US calls for dialogue between FGS and FMS amid pressure from opposition
MOGADISHU, Somalia - The Federal Government and regional states leadership in Somalia should urgently embrace dialogue, the US has urged, days after Galmadug polls dispute.
The United States has been calling shots in Somalia, often making decisions in favor of federal government, resulting in unending criticism from the opposition.
For instance, Donald Yamamoto, the US ambassador to Somalia, was quick to endorse Galmadug presidential polls, which saw Ahmed Abdi declared the winner on Sunday.
Top candidates had boycotted the polls citing "interference" from Villa Somalia, which has since acknowledged the outcome.
The US badly exposed in Galmadug dispute
And the dispute has badly exposed Washington, with stakeholders accusing Yamamoto of going against US foreign policy.
In a statement, Forum for National Parties [FNP], an opposition outfit, accused Yamamoto of "endorsing fraud" in Somalia following the polls.
Yamamoto, FNP argued on Sunday, "unwisely legitimized fraudulent and manifestly corrupt electoral process bereft of inclusivity."
FNP comprises of six political parties under former Presidents Sharif Sheikh Ahmed and Hassan Sheikh Mohamud, who have been critical of Farmajo's administration.
By doing so, FNP added, "he surrendered his privilege as an honest and impartial diplomat, who is pushing for dialogue in Somalia"
Prior to the polls, FNP had called for dialogue following suspicions among top players, including within the elections board.
"Yamamoto's position contradicts the core principles of good governance and promotion of democracy that are key pillars of US foreign policy," the statement read in part.
Washington's quick U-turn
With the crisis threatening Somalia's December polls, the US has since adopted a reconciliatory approach, calling for a truce between FGS and federal states.
In a statement, the US urged the two parties "to renew their mutual commitment and coordination, in cooperation with regional and international partners, to defeat al-Shabaab".
Surprisingly, the US seemed to recognize Jubaland state, years after openly sidelining the region due to her leader, Ahmed Farmajo.
A reenergized process of dialogue and compromise, Washington added, "will be necessary on all sides to address security challenges for the good of Somalia."
The US concedes mistakes in Galmadug
The US acknowledged the "difficult" process of rebuilding Somalia, which has struggled to since 1991, following the ouster of Siad Barre.
In the statement, the US concedes that Galmadug's polls were "imperfect" contrary to Ambassador Yamamoto's initial remarks.
"While recent electoral processes were imperfect, we call on all Somalis to focus on reconciliation," the statement read in part.
By reaffirming reconciliation between FGS and regional states, Somalia’s leaders will uphold their own commitments to increase political inclusion, US added.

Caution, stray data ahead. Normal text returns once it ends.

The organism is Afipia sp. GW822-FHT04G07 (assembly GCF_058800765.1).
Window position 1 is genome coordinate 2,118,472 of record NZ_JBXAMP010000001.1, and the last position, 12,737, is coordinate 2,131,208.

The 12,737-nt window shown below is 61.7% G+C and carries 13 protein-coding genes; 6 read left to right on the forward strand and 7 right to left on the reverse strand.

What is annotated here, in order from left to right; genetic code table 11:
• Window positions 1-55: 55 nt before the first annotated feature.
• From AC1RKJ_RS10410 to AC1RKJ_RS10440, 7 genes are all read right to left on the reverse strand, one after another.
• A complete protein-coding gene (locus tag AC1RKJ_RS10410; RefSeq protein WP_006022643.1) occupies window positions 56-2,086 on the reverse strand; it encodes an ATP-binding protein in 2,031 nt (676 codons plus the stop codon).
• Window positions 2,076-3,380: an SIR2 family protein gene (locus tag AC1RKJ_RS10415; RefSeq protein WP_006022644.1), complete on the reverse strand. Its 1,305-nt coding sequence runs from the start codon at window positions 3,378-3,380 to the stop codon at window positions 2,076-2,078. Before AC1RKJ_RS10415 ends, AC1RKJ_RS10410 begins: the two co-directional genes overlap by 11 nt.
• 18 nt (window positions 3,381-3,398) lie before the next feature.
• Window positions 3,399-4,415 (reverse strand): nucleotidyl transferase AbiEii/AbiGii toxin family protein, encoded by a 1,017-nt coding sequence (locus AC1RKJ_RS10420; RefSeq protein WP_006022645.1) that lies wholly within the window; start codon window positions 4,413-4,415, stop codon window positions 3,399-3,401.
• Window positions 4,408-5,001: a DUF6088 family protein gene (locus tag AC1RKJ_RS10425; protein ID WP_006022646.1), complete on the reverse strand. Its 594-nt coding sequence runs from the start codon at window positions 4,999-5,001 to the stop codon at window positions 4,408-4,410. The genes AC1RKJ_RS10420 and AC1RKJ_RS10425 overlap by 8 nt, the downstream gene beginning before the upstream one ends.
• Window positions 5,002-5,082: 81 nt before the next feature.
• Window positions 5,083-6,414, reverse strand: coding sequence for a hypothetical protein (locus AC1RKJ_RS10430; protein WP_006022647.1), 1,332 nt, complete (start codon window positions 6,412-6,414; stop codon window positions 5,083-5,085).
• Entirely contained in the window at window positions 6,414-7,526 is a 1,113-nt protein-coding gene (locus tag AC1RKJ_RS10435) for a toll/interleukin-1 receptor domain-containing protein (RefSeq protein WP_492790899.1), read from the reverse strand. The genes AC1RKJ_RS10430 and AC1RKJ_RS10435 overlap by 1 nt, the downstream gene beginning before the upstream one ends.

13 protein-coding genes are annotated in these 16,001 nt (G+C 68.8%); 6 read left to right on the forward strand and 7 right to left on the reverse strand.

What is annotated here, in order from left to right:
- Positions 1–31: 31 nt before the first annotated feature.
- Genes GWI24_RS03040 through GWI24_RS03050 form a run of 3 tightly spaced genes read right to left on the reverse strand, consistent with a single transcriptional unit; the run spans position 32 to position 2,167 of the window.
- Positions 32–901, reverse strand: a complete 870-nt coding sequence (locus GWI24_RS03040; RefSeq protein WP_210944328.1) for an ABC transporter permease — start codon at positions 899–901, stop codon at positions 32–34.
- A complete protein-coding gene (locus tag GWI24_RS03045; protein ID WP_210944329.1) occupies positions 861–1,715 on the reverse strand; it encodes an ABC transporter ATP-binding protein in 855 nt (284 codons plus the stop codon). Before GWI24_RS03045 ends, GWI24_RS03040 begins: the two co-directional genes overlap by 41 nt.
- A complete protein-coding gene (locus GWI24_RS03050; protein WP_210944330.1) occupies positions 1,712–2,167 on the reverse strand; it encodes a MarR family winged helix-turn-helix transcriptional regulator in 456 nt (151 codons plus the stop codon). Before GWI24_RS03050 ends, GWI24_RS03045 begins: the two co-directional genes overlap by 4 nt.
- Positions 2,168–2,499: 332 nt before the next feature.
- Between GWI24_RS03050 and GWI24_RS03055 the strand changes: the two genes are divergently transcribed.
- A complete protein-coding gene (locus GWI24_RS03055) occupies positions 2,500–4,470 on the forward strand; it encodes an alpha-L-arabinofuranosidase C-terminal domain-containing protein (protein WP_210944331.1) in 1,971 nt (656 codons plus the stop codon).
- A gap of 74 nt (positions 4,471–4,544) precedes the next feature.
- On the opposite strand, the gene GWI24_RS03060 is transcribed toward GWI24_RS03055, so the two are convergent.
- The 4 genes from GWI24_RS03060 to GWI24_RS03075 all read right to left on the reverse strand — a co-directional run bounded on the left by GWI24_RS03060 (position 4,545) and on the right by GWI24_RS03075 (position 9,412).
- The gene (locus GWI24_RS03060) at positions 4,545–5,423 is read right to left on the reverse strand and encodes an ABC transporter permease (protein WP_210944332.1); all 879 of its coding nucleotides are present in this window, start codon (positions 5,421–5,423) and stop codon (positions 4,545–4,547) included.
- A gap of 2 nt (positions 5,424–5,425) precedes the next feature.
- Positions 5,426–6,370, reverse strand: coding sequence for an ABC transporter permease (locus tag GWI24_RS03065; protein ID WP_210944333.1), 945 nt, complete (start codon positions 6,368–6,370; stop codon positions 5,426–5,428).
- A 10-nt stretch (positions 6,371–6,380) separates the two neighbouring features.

Besides Galmadug, Southwest and Hirshebelle are some of the states that the FGS has been accused of "interfering" with their internal affairs.
Jubaland under Sheikh Madobe and Puntland which is under Said Deni, have fairly resisted FGS interference leading to the current impasse.
US' long-term strategy for Somalia
The reconciliation push by the US is, however, is informed by the impending polls in Somalia, scheduled for December this year.
US address: "We all relevant stakeholders to work together to establish security and to ensure credible elections this year."
All parties, the US said, should negotiate in good faith, resist the temptation to act as spoilers, and avoid destabilizing the political process in any way.
"The people of Somalia demand it, future generations expect it, and Somalia’s leaders must enact it," added the statement.
President Mohamed Farmajo, who has been at the helm since 2017, is struggling to stamp his authority, ahead of a re-election bid.
Farmajo's standoff with opposition
Throughout his administration, Farmajo has been tussling with federal states' leadership, in a bid to take total control.
For instance, he has been linked to Galmadug and Southwest presidential polls, with the opposition accusing him of "imposing" his allies.
But his crisis with Jubaland authorities has stood out among many, where the FGS is accused of trying to take over the Gedo region with the help of Ethiopia.
When he visited Nairobi last week, Farmajo said: "some regional states are working with foreign powers to overthrow me".
So tragic has been the fallout, that even the opposition groups have persistently called for a truce, blaming the Somalia leader in the process.
Farmajo, FNP said, "is keen to take over member states for the sole purpose of predetermining the outcome of next elections in December."
Spy agency boss Fahad Yasin has often been also linked to "secret plot" to take over federal states through the election of friendly candidates.